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Chicago art

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Murakami at MCA

We had the opportunity to stroll through the Takashi Murakami show at Museum of Contemporary Art Chicago recently and it was a treat. The Octopus Eats Its Own Leg, as its aptly called is just as queer as it is enchanting. I've been following his work since the onslaught of contemporary works took over in the early 2000s at auction. I consider Murakami in the same vein of notoriety as Jeff Koons, Ai Wei Wei, Yayoi Kusama, but even more commercial. His collaboration with Louis Vuitton and Kanye West covers prove that.

Because I love illustration and graphic novels, his anime and pop creatures have always spoken to my love of heavy linework and flat color. In his early work you can see undulating lines and texture forming a foundation for the heavily layered later canvases.

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I particularly enjoyed the works around 2008 (above), where Murakami directed his works toward classical elements and figures. Japanese congi and motifs occupied much of the otherwise modern canvases. Demonic like monoliths were also a highlight with their larger-than-life presence, hovering over us like evil deities. Below, blacklights glowed a mystic light over long scroll paintings, reminiscent of Japanese decorative drawings.

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Some of us enjoyed the show more than others.

Some of us enjoyed the show more than others.

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Murakami's latest works were gigantic genre paintings, capturing everyday imagery of life but hyper stylized to capture the advent of technological advances in paint, layering, digital illustration. They were a bit raucous, like Bosch's Garden of Earthly Delights on LSD. The application of paint was overwrought for me but the video of the process and the sheer manpower it takes to produce his ideas is staggering. Not to mention the plethora of paint and the spectrum in his palette. It's quite impressive.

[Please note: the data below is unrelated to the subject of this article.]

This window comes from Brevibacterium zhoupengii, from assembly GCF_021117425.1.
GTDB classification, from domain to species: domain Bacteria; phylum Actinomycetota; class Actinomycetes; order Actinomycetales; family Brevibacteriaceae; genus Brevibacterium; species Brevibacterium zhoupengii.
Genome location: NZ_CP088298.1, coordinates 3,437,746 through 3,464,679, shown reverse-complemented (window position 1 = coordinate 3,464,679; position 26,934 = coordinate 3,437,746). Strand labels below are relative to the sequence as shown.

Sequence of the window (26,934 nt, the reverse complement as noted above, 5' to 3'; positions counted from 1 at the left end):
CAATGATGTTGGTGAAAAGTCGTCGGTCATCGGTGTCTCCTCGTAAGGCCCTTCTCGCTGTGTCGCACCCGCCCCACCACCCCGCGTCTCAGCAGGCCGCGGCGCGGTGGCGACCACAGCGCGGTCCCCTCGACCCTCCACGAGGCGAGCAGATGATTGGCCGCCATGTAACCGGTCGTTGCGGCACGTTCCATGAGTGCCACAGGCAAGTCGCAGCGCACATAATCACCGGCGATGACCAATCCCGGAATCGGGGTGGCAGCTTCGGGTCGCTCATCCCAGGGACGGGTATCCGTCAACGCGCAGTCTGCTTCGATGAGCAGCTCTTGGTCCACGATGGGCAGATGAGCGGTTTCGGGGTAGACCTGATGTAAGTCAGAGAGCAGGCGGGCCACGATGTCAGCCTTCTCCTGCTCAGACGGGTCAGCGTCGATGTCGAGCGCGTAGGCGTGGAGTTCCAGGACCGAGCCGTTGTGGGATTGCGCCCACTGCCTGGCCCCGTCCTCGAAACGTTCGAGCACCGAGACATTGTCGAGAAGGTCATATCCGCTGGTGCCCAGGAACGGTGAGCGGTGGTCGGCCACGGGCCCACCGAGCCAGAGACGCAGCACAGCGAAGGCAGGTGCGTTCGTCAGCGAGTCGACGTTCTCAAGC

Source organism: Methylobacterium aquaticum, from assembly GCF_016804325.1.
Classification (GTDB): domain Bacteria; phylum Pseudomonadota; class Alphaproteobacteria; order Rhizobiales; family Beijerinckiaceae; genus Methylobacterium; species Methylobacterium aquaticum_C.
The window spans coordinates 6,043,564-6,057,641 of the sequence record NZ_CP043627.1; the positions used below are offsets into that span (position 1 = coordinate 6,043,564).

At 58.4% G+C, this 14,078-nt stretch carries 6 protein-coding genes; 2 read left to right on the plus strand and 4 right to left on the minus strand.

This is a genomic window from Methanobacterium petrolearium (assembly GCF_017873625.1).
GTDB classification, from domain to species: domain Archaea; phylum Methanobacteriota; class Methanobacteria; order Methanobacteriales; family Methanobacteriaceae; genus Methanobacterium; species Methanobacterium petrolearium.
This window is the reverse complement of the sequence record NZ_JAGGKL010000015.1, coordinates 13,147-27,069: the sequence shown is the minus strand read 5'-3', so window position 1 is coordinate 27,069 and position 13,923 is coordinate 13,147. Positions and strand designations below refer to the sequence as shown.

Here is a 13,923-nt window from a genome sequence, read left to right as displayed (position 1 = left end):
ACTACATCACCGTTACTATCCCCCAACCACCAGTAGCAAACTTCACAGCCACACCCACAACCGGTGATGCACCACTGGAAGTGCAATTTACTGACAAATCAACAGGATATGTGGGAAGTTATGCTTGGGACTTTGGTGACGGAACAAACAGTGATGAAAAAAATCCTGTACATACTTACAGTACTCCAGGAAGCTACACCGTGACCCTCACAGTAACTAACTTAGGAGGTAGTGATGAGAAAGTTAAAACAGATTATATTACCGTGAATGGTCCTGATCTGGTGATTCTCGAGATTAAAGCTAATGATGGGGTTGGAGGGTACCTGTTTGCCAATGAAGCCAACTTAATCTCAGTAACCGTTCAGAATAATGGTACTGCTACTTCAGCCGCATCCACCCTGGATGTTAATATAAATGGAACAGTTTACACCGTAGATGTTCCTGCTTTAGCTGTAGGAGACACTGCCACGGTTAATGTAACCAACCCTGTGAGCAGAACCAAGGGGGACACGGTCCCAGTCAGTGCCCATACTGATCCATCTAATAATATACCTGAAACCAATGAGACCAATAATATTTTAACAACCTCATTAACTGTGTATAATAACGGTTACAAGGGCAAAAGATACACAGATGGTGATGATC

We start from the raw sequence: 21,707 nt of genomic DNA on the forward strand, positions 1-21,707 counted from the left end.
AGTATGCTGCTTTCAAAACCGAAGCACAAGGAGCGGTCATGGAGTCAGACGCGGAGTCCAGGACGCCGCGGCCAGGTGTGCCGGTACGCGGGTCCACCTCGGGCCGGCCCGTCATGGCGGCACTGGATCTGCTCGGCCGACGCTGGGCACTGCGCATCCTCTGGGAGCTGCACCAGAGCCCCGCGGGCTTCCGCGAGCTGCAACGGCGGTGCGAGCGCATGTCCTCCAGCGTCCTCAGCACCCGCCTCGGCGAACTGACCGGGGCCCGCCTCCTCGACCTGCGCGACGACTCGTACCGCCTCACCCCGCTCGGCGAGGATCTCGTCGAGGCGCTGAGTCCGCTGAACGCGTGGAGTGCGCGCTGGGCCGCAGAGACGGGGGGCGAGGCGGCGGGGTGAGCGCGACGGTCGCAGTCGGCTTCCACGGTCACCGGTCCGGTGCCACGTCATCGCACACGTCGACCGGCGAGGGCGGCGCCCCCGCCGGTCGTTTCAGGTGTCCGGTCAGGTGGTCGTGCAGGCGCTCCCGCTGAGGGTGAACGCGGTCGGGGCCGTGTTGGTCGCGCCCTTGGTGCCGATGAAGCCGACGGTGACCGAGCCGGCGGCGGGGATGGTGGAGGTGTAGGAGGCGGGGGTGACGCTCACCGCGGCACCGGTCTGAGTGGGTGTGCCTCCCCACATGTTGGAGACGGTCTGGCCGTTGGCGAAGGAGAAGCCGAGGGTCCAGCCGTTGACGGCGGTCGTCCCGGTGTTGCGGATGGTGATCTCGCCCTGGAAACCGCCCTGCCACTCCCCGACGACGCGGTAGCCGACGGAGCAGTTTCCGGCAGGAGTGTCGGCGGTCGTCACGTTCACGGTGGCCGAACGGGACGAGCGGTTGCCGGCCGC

The Octopus Eats Its Own Leg is runs through September 11th and is included with regular admission. Museum of Contemporary Art, 220 E. Chicago Ave., Chicago. 

 

 

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Art Happenings In Chicago this Weekend: Oct 3 - 5

We got our tickets to see David Bowie Is at MCA a while back and we're excited it's finally upon us this weekend. After talking to our friend Chris, it turns out there's a ton of art events going on. 

The Great Chicago Fire Festival is being put on by Redmoon Theater with a ton of support from the City. We expect to see a lot of impromptu performance, installation and art pieces all over the city and particularly the waterfront, right where our hotel is. I can't wait to see the spectacles. 

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I'm so bummed that our tickets for Bowie are during this time but there's also the Shockingly Modern Home Tour going this Saturday. We're huge fans of architecture and I especially love to see how people dwell in these types of spaces. 

There's also the West Town Art Walk, a series of venues, galleries and spaces hosting openings along Chicago Avenue. It will be a walk down memory lane for us and I hope we can make it. Check out the long list of participants here.

And here are a few other art walks this weekend: 

Little Village, Oct. 3 -5

Ravenswood, Oct 4 - 5

Various home salons throughout Chicago take place each Saturday in October in Re-mapping the Salon.

There's no photography allowed in the Bowie show but I'm excited to do a full review when we get back next week. Maybe we'll see you around this weekend! Go out, see art. xx